A Japanese grant worth over $132,000 is funding a project that is expected to generate affordable building materials and employment and training for school leavers, to assist in population retention on Mangaia.
southern group island of Mangaia is set to get a new sawmill with help from Japan’s
Grant Assistance for Grass-Roots Human Security Projects (GGP) that gave
$132,914 to the project.
of Mangaia Forestry Group, Ngametua Papatua said prior to the funding, the
island had been operating on a small scale for 20 years.
said it was time the machine was upgraded.
will be a big help going into the future, there’s a lot of benefit that comes
from this for our people, especially those who want to build their own house
here on the island,” Papatua said.
have already built over 20 houses here made with local timber… so this will be
a big help for our building sector, to assist our local people to mitigate the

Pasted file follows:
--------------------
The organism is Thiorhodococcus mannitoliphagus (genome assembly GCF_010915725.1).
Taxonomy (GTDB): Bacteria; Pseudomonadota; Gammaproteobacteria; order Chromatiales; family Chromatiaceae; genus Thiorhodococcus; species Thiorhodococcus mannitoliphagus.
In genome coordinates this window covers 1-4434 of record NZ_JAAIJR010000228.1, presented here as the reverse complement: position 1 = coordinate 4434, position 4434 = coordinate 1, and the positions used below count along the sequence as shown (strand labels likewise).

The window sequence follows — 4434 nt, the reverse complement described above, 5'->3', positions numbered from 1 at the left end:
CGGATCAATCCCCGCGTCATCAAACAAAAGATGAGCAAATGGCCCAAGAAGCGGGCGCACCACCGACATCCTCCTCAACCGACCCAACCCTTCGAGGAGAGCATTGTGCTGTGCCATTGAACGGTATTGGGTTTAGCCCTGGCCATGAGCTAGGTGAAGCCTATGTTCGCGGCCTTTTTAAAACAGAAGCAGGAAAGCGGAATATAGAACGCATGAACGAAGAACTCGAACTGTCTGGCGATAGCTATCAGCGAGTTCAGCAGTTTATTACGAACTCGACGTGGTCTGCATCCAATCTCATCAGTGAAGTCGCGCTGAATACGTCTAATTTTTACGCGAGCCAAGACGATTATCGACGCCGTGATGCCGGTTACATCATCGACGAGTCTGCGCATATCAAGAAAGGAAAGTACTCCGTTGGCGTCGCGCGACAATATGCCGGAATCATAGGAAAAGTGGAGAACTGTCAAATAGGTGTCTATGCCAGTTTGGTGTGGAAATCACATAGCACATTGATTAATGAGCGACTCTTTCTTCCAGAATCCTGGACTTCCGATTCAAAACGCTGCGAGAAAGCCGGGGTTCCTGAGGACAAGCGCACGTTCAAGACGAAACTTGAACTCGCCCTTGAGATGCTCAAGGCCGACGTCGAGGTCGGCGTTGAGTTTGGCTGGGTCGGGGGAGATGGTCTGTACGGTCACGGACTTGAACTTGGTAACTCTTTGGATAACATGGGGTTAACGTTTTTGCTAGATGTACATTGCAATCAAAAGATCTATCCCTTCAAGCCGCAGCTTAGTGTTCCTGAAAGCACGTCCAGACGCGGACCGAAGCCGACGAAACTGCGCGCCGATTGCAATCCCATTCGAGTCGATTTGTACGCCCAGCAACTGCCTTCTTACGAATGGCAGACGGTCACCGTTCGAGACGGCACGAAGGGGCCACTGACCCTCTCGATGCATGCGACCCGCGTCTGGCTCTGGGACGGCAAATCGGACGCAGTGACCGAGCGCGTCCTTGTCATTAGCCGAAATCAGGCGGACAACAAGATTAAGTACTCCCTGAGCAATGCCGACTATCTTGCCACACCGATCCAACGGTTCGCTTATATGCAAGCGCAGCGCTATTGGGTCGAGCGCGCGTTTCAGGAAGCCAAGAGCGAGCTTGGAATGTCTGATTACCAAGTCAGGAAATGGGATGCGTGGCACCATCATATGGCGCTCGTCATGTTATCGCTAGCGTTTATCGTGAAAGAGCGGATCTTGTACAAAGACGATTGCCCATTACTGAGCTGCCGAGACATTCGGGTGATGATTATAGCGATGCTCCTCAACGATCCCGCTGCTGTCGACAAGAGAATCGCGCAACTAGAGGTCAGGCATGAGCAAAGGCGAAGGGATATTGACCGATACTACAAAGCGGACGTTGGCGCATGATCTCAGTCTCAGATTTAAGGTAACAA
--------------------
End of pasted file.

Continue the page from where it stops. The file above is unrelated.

cost for purchasing timber from overseas.
has gone up for building materials so securing this kind of machine will help
us in the long run.”
local timber on the island is used for internal parts of housing, roofing and
building furniture, he said.
1986 New Zealand pine was planted on the island, Papatua said it’s now matured
and ready to be used. Mahogany and albizia are also used for construction on
grant contract for the project was signed by Papatua in Mangaia and Ambassador
ITO Koichi in the Embassy of Japan to the Cook
Ambassador ITO Koichi, Embassy of Japan to the Cook Islands. 21101418
in Wellington in September 15 and October 13, respectively.
a statement, the Embassy of Japan in Wellington said: “The project aims to
contribute to long term forestry management and reduce the impact on the
natural resources by controlling the invasive trees.”
project is also established for education purposes.
explained: “Part of the component of this project is to teach students that are
attending school in their final year and bring them to the mill, teach them how
to use the mill.”
skills itself is what we call life skills and these life skills will help us
survive or die and not only that but they can use their skills if they ever
decide to go overseas and live elsewhere apart from Mangaia.”
statement said, “the project is also expected to generate affordable building
materials and employment and training for school leavers, all of which can
assist in population retention.”
thanked the Embassy of Japan to the Cook Islands in Wellington for funding the